Harvard’s Admissions Scandal: Is Insurance on the Hook for This Ivy League’s Alleged Applicant Discrimination?
In 2014, Students for Fair Admissions (SFFA) filed a suit against Harvard College’s admissions, alleging the private university had discriminated against Asian applicants. Admission files from 2014-2019 were reviewed. Harvard admissions officers were interviewed. Information showed Asian American students were ranked lower than any other groups on traits like positive personality, likability, courage, kindness and respect.
These same applicants, the review proved, had average higher test scores, grades and extracurricular activities than any other applicant group.
In 2019, the lower courts found that “Harvard College’s admissions policies do not unduly discriminate against Asian Americans.” The SFFA filed an appeal, which ultimately ruled in favor of Harvard in late 2020.
The SFFA petitioned the Supreme Court to review, which is slated for the 2022-23 term.
During the legal back and forth, Harvard spent more than $25 million on defense, attorney fees and the like. According to the college, this exhausted the limits of its primary Educational Institution Risk Protector insurance policy it held through insurer National Union Fire Insurance.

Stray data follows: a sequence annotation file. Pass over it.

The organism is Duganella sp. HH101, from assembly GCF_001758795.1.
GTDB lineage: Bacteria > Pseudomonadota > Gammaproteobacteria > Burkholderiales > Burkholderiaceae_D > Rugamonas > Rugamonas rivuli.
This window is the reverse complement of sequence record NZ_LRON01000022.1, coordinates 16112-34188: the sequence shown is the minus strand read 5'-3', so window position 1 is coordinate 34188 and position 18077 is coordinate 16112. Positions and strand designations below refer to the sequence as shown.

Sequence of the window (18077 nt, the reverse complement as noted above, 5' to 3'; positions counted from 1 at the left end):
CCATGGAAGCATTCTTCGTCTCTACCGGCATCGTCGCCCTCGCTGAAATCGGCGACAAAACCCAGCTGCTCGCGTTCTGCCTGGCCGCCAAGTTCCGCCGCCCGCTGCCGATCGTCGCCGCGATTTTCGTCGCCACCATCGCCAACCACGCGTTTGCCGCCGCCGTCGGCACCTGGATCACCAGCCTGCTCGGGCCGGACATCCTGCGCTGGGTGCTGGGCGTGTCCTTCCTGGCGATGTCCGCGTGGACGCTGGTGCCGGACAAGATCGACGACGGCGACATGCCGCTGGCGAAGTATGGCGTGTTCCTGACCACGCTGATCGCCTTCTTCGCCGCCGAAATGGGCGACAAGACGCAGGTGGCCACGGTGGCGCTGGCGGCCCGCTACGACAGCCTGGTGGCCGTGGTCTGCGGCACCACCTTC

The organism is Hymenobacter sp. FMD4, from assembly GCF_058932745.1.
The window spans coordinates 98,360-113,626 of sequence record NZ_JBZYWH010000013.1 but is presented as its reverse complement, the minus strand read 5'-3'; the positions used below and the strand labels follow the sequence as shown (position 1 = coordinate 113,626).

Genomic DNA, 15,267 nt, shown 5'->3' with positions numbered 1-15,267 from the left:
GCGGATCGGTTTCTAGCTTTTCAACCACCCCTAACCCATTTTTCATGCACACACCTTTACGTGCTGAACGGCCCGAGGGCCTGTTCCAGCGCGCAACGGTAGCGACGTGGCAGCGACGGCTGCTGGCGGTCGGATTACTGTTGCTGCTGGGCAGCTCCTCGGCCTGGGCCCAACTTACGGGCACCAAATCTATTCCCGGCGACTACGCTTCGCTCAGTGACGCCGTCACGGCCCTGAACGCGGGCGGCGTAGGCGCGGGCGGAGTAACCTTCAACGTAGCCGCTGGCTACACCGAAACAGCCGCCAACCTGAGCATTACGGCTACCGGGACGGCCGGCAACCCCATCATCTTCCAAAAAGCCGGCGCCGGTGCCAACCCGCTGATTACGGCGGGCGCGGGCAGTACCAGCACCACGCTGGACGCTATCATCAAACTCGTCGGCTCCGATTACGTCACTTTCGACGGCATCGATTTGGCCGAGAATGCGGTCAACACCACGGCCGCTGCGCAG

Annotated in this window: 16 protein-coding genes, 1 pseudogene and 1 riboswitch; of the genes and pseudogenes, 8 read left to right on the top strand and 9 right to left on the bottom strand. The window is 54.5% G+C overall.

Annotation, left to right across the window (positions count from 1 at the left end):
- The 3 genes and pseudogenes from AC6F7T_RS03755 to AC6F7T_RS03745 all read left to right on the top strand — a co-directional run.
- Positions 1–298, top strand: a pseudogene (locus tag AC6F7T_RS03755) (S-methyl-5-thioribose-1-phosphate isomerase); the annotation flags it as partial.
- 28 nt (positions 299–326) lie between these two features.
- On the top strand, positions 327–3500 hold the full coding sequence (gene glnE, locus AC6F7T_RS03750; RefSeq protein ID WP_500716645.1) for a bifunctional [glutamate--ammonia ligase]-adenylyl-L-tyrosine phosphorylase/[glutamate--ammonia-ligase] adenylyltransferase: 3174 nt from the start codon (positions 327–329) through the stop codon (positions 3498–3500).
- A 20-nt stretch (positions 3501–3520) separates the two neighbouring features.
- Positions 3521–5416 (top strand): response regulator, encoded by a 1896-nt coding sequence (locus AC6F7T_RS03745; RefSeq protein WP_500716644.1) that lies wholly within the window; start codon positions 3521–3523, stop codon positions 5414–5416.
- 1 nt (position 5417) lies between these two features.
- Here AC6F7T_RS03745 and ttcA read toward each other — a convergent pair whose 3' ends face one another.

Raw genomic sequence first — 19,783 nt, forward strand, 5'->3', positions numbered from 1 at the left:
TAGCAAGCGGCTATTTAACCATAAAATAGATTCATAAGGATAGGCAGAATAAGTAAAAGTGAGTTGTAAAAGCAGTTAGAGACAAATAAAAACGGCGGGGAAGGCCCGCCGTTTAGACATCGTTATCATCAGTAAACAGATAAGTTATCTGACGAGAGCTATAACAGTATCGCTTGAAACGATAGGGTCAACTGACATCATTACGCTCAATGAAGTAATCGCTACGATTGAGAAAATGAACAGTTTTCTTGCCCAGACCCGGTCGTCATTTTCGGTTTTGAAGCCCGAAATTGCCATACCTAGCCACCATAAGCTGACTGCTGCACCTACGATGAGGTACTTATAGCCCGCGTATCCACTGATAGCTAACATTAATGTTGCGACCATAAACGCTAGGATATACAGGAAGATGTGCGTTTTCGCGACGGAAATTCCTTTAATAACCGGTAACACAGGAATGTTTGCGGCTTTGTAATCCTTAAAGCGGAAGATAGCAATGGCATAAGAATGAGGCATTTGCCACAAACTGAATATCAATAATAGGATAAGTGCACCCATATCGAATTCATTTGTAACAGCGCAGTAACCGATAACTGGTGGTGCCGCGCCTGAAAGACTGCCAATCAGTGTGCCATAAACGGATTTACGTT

Harvard held a secondary insurance policy through Zurich American Insurance Co. As the costs amounted, it turned to Zurich for coverage.
However, Zurich refused to pay. According to the insurer, Harvard had not given Zurich the appropriate amount of notice as defined in the policy.
Harvard decided to follow suit. In its case filing, Harvard argued that due to the very public nature of the underlying discrimination suit, the insurer “surely knew about” the high-profile case well before Harvard turned to Zurich.
Because of this, the college believes Zurich, as its secondary insurer, is responsible for the next $15 million in costs and expenses incurred under its excess policy.
Zurich filed a pre-trial motion for judgment. In its filing, the insurer said its excess policy would cover only claims both “made and reported” between November 2014 and January 2016 — the timeframe when the SFFA underlying suit was first reported.
Since no claims were made and reported to Zurich until March 2017, it argued, the insurer would not be on the hook for incurred litigation fee.
Scorecard: The court will have to decide whether Zurich will cover costs related to Harvard’s underlying discrimination suit.
Takeaway: Regardless of the level of publicity, lawsuits filed against a business or institution should be reported to the appropriate parties as soon as possible. Having everyone on the same page is better than floating in the murky waters of late reporting uncertainty. &